My girls have been talking about Mother’s Day for weeks: planning, sneaking, scheming, secret-keeping.
The littlest girl has decided that every day is Mother’s Day. So, on sunny afternoons she brings me flowers in her outstretched palm declaring “Happy Mother’s Day,” day after day.
I love that.
As a mom, I know I am a leader, making a difference where I am, every day.
Leadership is influence, and moms influence their families in ways both large and small. Moms are both front line supervisors and top level executives.
In a top level executive role, moms create culture in their families.What kind of family do you have? We have a start-the-day-snuggling family, a be-outside-as-much-as-we can kind of family. We are a library family, a read-together family; we are a traditions kind of family, with homemade pizza Fridays and pancake Saturdays. Every family is different, with culture shaped on purpose or along the way.
As front line supervisors, moms set the tone and shape attitudes in their families. I have noticed lately how much my mood can affect my children and change the tenor of our day. If I match their grumpy and raise with my own cranky, we all fall apart. But when I start the day well, everything — from getting out the door for school to getting to bed at night — goes more smoothly.
Moms make myriad decisions daily, both mundane (front line supervisor role) and far-reaching (top level executive role.) Can I have a piece of gum, Mom? What’s for dinner tonight? Can I join the swim team? Have a cell phone? Go to my friend’s slumber party? Even the most routine decisions can have long lasting consequences.
In our roles at the front lines and the top levels of our families, our influence is undeniable. The rewards may not always be as easily identifiable as on Mother’s Day, but every day holds it’s own joys. I measure my days in sticky kisses, warm hugs, and purple flowers, offered in a tiny upturned palm.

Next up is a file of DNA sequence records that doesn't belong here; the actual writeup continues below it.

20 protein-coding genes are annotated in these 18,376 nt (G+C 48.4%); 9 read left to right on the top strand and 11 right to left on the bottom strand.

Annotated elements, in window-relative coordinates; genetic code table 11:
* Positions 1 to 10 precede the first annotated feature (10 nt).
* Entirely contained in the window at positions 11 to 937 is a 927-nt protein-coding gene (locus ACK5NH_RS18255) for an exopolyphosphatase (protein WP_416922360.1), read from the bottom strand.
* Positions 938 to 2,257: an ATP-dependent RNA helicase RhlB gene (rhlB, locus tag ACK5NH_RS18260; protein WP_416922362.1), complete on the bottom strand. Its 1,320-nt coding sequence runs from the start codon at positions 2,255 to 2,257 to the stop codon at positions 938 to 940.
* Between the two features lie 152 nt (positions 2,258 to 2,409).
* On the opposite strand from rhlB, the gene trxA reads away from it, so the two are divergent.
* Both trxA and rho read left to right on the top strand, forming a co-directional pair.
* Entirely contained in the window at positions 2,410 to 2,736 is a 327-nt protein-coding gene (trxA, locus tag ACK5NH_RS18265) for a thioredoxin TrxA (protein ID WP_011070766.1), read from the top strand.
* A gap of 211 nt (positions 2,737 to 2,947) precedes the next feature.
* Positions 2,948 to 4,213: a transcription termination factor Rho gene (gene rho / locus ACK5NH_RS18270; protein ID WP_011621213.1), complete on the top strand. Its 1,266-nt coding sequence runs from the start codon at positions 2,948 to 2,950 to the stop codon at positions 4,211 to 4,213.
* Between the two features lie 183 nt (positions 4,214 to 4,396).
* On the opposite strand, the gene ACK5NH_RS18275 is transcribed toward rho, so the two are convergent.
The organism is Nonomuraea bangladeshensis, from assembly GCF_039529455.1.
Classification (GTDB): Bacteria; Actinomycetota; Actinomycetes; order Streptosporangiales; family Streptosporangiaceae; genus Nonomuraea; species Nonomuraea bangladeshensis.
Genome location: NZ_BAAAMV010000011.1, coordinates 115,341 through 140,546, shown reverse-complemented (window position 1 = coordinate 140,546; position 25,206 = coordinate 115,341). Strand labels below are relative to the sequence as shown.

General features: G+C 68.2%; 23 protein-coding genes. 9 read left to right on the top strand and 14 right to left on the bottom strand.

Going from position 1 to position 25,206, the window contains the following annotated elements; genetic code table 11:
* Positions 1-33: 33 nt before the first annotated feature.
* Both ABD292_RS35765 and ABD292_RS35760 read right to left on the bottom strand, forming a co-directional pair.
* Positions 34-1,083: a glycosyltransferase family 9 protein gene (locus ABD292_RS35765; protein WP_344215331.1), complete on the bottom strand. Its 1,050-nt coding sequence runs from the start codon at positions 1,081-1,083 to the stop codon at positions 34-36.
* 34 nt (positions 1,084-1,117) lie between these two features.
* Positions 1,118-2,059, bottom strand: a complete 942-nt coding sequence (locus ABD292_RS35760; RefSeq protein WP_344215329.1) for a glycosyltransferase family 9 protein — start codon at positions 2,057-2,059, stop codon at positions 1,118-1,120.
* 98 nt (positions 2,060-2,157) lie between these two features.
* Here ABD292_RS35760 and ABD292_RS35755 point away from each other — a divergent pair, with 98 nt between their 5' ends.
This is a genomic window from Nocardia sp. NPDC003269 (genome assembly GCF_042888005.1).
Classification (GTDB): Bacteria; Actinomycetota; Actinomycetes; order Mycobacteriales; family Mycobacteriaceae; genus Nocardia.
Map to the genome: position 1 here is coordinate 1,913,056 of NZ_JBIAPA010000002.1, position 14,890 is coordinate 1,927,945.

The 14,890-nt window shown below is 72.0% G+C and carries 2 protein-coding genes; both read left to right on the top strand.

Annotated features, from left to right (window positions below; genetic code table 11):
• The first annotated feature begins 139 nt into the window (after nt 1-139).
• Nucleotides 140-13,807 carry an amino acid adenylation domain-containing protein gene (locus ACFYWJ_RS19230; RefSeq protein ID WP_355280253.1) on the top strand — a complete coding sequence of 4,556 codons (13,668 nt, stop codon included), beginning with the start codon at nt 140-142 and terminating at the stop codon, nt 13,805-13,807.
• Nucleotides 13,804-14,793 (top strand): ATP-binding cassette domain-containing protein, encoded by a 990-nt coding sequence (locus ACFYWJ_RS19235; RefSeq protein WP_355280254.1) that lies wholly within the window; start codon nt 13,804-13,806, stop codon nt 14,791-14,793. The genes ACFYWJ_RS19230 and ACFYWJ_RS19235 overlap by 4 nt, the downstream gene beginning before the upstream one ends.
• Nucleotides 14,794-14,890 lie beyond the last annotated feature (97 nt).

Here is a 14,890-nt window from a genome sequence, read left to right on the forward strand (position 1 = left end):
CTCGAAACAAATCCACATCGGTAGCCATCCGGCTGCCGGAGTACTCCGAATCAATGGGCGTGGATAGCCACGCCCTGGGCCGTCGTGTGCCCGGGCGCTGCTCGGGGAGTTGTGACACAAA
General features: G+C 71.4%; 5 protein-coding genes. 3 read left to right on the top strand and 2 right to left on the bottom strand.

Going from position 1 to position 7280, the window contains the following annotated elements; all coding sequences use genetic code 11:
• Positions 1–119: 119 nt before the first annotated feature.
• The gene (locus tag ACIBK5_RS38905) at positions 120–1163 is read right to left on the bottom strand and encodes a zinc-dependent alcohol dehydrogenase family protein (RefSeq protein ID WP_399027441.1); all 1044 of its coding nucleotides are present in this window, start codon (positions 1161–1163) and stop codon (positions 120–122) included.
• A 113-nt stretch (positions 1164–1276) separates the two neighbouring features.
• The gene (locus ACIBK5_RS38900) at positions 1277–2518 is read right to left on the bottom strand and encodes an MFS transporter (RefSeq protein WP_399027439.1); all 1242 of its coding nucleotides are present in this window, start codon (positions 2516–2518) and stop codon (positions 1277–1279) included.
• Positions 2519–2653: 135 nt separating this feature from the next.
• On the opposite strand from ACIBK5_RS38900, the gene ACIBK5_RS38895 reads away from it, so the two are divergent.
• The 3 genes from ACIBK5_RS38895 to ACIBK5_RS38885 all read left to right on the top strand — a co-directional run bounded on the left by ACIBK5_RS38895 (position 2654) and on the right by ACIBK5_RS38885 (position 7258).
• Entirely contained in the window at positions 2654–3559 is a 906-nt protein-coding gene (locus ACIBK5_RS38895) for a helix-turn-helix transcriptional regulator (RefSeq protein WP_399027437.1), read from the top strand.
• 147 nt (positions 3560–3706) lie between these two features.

Happy Mother’s Day to all the moms who read this blog, including my own. I wish you a wonderful day!
This post originally appeared at Mountain State University LeaderTalk and is reposted here with permission. For more Mother’s Day thoughts, revisit my posts from Mother’s Day 2009 or this outstanding reflection from Erin Schreyer, also posted in 2009.
Photo by Caree March.
I am the founder/CEO of the Weaving Influence team, the author of Reach: Creating the Biggest Possible Audience for Your Message, Book, or Cause, and the host of the Book Marketing Action Podcast. I’m a wife and mom of three kids, and I enjoy running, reading, writing, coffee, and dark chocolate.
This is a great post. Thanks for sharing. Mom is indeed the leader of the family. She shape how we see things and teach us right from wrong. She’s also a change agent that help shape how we see things. However the best gift a mom provide is the gift of unconditional love. Thank you and have a Happy Mother’s day. I agree that mother’s day is everyday.
Love this! Happy mothers day!
I love the way that you’re always affirming motherhood, not just on your blog, but by investing in other mothers as you live life.
A couple of days ago an opportunity presented itself for me to encourage a single woman who struggles with viewing herself from God’s perspective. It was so gratifying to be able to affirm her role as a spiritual mother. Everyone needs both a spiritual mother and a spiritual child. So Happy Mother’s Day to all of the spiritual moms out there!
I now make it a point to never miss your blog post. I may read it a day or two later than I’d like (some days are just like that, you know?) but I always read it.
Why? Because I always come away encouraged. And I come away thinking about what you’ve written.
Moms create culture in their families.
So well said.
My family is a mom-reads-out-loud-at-dinnertime kind of family. A dad-wrestles-with-the-kiddos kind of family. A popcorn and root beer float with movie nights kind of family. A nobody’s perfect but everybody’s loved kind of family.